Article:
by Carl Russo
If you squint hard enough, you can see something good in Sicily’s kooky regional election this week. The shockingly high amount of voters who boycotted the race—57 percent sat out Sunday’s polls—can be read as a sign that the orgy is over for Silvio Berlusconi’s compromised cadre. More important for Sicilians, it shows that the Mafia can no longer deliver the votes to the party it favors.
Now enter the victorious center-left governor, Rosario Crocetta, a tough-minded pol with the kind of anti-Mafia bona fides to put mobsters on notice. He hails from Gela, an industrial city on the southern coast so lousy with crime that it has its own homegrown mafia, La Stidda. (Language lesson: stella, “star” in Italian = stidda in Sicilian.)
As Gela’s seven-year mayor, Crocetta purged the city government and even the local carabiniere of stiddesi, closed eighty of their housing projects, and persuaded many shopkeepers to quit paying extortion fees. Soon elected to parliament, Crocetta served on the EU’s Anti-Mafia Commission.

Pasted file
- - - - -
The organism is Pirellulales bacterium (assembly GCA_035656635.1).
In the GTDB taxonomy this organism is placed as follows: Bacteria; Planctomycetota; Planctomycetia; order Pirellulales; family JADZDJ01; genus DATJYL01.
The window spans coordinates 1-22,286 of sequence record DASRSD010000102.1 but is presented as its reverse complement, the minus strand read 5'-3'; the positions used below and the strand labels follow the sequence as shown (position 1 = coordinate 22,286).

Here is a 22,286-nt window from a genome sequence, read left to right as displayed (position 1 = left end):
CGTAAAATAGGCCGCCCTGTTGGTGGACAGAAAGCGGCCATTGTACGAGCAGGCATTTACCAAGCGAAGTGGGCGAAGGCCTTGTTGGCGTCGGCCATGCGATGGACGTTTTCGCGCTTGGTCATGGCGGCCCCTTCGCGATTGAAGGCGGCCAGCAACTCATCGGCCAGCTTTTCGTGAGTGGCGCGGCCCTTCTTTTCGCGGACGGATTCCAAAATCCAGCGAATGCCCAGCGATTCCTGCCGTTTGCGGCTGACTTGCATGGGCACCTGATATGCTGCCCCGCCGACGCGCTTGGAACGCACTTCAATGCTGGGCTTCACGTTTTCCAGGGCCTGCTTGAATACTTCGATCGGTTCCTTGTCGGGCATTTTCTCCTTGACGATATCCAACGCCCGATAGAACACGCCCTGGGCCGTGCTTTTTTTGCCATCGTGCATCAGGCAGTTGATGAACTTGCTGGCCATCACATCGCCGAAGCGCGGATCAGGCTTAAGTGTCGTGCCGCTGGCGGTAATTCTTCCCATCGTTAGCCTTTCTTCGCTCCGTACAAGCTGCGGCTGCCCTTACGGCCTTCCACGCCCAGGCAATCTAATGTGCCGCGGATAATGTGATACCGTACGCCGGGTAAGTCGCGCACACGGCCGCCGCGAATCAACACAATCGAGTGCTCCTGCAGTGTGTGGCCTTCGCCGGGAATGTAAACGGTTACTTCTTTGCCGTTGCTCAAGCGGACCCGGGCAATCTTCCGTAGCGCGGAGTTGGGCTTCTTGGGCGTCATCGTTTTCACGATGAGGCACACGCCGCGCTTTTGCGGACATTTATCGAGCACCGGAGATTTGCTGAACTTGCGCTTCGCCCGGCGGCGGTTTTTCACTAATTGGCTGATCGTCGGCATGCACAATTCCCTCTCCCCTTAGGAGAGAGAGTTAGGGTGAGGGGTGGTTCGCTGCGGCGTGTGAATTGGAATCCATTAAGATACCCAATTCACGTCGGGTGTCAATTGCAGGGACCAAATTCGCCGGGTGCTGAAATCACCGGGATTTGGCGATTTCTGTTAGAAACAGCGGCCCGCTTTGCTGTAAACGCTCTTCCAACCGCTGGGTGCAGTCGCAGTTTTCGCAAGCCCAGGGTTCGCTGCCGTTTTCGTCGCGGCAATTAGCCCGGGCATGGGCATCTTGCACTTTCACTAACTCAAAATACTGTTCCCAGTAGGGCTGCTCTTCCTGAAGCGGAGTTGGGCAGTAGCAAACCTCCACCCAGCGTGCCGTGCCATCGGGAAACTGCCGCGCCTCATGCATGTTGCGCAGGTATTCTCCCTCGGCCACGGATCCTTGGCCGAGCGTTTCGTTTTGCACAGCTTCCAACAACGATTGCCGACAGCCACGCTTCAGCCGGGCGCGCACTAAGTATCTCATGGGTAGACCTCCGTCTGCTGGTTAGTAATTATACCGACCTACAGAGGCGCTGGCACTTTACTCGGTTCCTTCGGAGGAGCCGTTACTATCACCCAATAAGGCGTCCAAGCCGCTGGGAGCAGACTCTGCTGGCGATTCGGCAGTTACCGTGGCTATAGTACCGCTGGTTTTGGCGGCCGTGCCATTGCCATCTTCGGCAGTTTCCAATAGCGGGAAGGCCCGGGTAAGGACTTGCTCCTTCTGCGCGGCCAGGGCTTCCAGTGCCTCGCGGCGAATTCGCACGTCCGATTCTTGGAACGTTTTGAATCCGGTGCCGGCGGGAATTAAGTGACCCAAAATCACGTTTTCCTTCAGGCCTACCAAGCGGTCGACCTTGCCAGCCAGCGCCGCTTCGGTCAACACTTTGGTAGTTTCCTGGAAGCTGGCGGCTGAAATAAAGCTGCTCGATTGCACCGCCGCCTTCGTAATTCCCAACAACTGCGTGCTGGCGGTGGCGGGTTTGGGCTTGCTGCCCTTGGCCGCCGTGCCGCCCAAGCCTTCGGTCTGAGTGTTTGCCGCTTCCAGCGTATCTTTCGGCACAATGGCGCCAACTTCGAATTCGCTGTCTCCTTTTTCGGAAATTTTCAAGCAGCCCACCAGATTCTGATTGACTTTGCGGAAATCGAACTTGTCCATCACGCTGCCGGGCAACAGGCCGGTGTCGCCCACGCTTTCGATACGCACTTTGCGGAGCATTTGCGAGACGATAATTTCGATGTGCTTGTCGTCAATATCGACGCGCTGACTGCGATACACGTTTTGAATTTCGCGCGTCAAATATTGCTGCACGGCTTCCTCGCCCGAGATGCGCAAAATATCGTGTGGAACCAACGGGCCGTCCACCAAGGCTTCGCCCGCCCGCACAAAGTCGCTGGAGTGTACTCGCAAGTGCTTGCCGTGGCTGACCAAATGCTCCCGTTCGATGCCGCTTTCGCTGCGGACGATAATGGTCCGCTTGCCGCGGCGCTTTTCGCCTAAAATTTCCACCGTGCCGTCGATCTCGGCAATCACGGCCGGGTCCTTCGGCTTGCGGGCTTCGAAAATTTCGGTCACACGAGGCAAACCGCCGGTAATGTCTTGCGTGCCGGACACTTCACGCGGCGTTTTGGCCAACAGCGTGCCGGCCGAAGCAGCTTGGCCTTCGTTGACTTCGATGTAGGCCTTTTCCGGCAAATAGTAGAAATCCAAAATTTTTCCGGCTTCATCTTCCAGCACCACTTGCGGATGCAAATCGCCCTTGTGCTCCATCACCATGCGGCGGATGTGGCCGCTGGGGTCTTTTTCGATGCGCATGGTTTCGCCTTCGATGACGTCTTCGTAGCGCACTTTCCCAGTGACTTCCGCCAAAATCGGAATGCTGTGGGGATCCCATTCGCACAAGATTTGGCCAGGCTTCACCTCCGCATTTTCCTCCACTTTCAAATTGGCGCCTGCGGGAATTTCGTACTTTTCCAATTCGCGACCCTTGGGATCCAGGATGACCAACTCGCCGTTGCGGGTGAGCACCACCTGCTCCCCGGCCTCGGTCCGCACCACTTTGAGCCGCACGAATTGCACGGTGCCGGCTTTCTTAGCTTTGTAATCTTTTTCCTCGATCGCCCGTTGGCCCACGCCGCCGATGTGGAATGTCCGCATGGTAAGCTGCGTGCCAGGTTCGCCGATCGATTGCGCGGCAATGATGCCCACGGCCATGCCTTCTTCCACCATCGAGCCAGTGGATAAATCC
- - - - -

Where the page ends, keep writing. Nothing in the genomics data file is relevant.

Crocetta also survived a 2008 plot involving a Lithuanian hitman hired to assassinate “that communist faggot,” according to a boss caught on tape. That he is gay excites the mainstream press which has tried to come to terms with this inversion of Italian machismo. Then again, Crocetta is no powder puff. (Compare Berlusconi’s makeup and painted-on hair. And no jokes about Palermo’s soccer colors.)
Second place in the governor’s race went to Beppo Grillo, the comic-provocateur who taunts Berlusconi publicly, calling him “the Psycho Dwarf.” (The former prime minister, tarnished by sex scandals and plagued with a big mouth, was slapped with a tax fraud conviction last week.)
Grillo’s protest vote further reveals strong disaffection in Sicily, a red state-like conservative bastion. If anything, he split the left vote and still managed to trounce the Dwarf’s candidate, Sebastiano Musumeci, who came in third.